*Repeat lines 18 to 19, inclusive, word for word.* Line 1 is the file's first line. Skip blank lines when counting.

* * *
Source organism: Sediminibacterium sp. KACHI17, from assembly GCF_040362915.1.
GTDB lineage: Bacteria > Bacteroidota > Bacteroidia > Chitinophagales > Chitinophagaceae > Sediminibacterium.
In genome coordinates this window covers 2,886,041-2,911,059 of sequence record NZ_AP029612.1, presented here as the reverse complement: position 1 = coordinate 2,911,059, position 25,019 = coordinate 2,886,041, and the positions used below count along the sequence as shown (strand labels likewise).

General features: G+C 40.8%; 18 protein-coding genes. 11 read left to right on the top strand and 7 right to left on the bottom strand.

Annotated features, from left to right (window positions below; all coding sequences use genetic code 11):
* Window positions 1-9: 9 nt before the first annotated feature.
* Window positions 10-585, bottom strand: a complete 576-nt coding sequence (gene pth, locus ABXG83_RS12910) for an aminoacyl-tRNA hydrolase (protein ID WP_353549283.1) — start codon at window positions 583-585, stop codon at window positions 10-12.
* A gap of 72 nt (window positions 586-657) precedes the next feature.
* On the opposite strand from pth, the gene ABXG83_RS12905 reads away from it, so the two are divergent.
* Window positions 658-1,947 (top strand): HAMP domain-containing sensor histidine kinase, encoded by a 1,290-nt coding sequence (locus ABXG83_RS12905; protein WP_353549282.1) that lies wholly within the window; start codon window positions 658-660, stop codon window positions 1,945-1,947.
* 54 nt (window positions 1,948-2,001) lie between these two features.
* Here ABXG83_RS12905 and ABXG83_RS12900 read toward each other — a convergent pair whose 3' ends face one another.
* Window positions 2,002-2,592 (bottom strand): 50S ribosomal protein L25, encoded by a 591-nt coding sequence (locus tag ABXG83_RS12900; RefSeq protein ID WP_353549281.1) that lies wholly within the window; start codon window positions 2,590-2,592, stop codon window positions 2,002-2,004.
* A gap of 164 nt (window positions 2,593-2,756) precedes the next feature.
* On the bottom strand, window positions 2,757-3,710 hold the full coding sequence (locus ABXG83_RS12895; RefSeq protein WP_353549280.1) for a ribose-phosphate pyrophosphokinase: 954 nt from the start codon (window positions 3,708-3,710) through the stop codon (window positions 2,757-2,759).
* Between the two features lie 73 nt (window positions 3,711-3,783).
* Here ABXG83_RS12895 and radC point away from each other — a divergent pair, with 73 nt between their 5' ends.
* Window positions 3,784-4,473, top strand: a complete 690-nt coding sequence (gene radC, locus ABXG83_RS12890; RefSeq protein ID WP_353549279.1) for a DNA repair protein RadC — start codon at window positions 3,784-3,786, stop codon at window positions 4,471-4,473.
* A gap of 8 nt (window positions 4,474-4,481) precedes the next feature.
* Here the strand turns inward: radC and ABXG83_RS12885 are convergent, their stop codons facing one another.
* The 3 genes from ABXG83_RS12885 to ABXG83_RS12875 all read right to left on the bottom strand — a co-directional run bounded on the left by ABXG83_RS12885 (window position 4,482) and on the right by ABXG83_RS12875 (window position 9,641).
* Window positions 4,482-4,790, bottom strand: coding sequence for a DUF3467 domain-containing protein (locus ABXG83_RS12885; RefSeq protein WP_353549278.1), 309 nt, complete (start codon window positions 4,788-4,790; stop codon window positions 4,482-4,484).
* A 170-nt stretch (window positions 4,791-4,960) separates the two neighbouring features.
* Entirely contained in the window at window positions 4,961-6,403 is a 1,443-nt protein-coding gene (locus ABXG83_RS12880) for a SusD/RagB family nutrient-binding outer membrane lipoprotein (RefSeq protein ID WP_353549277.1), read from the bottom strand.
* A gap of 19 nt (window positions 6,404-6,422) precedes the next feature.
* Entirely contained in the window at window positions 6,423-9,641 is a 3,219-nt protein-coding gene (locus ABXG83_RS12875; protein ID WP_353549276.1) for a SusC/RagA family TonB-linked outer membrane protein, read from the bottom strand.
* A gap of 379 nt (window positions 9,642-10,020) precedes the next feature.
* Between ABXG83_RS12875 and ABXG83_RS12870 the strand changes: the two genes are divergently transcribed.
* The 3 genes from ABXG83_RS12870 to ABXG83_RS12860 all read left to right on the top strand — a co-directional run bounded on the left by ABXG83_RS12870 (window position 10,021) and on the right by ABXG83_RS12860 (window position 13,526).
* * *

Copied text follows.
* Window positions 3,784-4,473, top strand: a complete 690-nt coding sequence (gene radC, locus ABXG83_RS12890; RefSeq protein ID WP_353549279.1) for a DNA repair protein RadC — start codon at window positions 3,784-3,786, stop codon at window positions 4,471-4,473.
* A gap of 8 nt (window positions 4,474-4,481) precedes the next feature.